MINNEAPOLIS (WCCO) – Gov. Mark Dayton delivered his last State of the State address Wednesday night as the state’s current leader, urging unity among Minnesotans.

He also said over the last four years he’s been in office, Minnesota’s economy is now on the mend. Dayton joined the WCCO This Morning show Thursday to recap the speech and address his health, which has been in the spotlight the last several months with surgeries and trips to the Mayo Clinic.

His State of the State address was first delayed because he was in a body cast following surgery, and Wednesday night coincided with a big NHL playoff game that the Minnesota Wild won. Dayton joked he wouldn’t trade for the body cast again but he said the Wild can overshadow him any night they want.

In terms of the legislative session, legalizing marijuana for medical purposes has been a hotly-debated topic, and Dayton was asked if he would sign a bill for it if it was passed.

“I haven’t read the Senate bill in detail but it allows for smoking marijuana and to me that’s not the major issue facing the state of Minnesota,” Dayton said. “The major issue is the fact that we need to continue the economic growth we’ve been on, we’ve got 150,000 more people working in Minnesota than we did when I took office. We have a lot more work to do but we’re on our way.”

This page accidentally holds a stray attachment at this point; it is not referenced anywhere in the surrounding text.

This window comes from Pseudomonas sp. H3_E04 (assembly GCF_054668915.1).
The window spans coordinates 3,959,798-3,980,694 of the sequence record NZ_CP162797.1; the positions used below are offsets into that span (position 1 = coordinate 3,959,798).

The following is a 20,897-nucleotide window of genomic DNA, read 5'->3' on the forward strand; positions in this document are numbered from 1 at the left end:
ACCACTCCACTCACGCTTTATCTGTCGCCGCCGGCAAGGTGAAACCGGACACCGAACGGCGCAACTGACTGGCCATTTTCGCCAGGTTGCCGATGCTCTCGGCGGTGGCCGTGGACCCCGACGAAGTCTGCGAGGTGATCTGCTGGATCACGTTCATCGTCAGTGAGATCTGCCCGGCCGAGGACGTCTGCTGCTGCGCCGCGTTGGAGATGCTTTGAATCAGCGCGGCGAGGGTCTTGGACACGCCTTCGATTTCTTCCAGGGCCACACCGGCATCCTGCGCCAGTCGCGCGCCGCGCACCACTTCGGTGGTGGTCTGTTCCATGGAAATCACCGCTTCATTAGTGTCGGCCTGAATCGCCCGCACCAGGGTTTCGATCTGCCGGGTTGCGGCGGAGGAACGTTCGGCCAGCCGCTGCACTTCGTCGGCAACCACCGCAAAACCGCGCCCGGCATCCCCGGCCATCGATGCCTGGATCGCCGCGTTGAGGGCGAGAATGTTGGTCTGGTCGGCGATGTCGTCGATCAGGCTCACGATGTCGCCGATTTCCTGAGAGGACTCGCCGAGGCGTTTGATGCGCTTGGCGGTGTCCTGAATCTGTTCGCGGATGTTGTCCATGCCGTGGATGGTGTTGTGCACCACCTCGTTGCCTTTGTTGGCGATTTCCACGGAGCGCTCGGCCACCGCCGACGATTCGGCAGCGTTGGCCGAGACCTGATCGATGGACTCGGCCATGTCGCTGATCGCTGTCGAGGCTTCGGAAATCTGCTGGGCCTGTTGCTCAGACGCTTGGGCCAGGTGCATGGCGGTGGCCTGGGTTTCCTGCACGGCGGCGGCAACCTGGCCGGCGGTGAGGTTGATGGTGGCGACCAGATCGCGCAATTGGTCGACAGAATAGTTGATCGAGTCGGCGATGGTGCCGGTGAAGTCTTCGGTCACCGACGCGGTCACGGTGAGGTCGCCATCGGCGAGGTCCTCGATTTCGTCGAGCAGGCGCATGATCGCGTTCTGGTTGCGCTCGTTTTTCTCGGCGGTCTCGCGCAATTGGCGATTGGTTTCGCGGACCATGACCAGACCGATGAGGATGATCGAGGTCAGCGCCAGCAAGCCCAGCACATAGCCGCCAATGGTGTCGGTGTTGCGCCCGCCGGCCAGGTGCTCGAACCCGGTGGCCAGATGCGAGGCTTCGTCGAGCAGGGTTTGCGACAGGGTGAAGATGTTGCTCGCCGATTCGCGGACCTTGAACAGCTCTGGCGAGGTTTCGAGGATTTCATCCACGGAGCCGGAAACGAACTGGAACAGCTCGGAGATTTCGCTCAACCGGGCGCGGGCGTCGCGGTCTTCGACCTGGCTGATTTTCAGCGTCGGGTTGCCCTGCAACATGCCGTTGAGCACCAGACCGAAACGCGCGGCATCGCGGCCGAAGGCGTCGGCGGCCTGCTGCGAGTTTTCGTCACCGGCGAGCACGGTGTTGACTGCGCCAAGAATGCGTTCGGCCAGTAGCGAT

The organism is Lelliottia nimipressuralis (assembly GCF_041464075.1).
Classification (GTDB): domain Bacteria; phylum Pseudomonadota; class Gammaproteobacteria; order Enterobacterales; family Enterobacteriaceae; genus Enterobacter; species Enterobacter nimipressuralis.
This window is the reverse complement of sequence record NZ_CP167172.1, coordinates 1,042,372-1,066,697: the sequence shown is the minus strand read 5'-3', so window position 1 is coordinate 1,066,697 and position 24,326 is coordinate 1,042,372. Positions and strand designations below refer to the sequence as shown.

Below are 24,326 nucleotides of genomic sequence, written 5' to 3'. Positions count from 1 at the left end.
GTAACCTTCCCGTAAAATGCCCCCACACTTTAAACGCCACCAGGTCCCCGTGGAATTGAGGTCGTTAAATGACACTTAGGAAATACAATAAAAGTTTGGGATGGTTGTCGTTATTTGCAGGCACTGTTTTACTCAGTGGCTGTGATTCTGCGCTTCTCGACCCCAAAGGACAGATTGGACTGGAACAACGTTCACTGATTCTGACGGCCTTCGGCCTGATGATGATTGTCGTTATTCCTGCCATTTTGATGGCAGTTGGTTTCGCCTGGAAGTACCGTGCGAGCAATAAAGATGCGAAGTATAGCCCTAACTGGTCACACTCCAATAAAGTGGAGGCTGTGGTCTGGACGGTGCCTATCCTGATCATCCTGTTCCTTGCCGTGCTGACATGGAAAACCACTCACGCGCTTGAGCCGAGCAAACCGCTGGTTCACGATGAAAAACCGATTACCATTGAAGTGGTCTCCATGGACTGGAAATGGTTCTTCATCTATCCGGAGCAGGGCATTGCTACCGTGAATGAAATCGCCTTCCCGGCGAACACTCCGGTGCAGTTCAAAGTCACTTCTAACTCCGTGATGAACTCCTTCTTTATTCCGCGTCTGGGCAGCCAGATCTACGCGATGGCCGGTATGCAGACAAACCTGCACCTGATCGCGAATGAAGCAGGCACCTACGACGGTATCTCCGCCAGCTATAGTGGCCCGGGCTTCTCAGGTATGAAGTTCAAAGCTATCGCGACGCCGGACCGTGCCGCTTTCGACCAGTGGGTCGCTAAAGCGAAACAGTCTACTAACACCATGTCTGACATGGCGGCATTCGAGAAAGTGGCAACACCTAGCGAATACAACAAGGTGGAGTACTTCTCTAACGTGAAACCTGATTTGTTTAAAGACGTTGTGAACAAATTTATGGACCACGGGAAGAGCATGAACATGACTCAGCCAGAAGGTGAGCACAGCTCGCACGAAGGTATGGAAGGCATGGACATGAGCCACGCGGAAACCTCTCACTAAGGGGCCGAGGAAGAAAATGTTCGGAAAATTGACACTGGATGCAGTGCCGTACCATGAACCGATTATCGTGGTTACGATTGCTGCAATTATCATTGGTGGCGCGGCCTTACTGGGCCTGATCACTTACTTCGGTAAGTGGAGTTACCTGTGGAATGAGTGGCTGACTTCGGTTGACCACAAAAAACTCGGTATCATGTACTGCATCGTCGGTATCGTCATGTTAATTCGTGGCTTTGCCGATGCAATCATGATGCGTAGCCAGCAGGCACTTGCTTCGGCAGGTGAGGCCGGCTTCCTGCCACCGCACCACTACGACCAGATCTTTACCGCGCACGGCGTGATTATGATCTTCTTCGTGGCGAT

Dayton also addressed many of the controversial issues that might have hurt his approval rating with some voters. That includes last year’s Vikings stadium bill, same-sex marriage and the bullying bill as well as the state’s online healthcare exchange.

He said MNsure started badly but has improved and will continue to improve. Dayton said nothing has been perfect in four years, but he’s proud of what they’ve done in the Legislature.

In response, Gov. Datyon’s State of the State address was widely criticized by Republicans.

“To hear the Governor talk about this it seems that all prosperity and all good things come from Democrat majorities and the Government, and of course we know that is not true,” said Republican Senate Minority Leader David Hahn.

Hahn said Dayton attempted to take full credit for the improvements made when it was a bi-partisan effort. Others felt the speech was a platform for Dayton’s re-election campaign.

Republicans also argued Dayton glossed over the problems, like the botched health insurance exchange launch, tax increases used to balance the budget a year ago and altered teacher testing requirements that they think will weaken qualifications for those at the head of the classroom.


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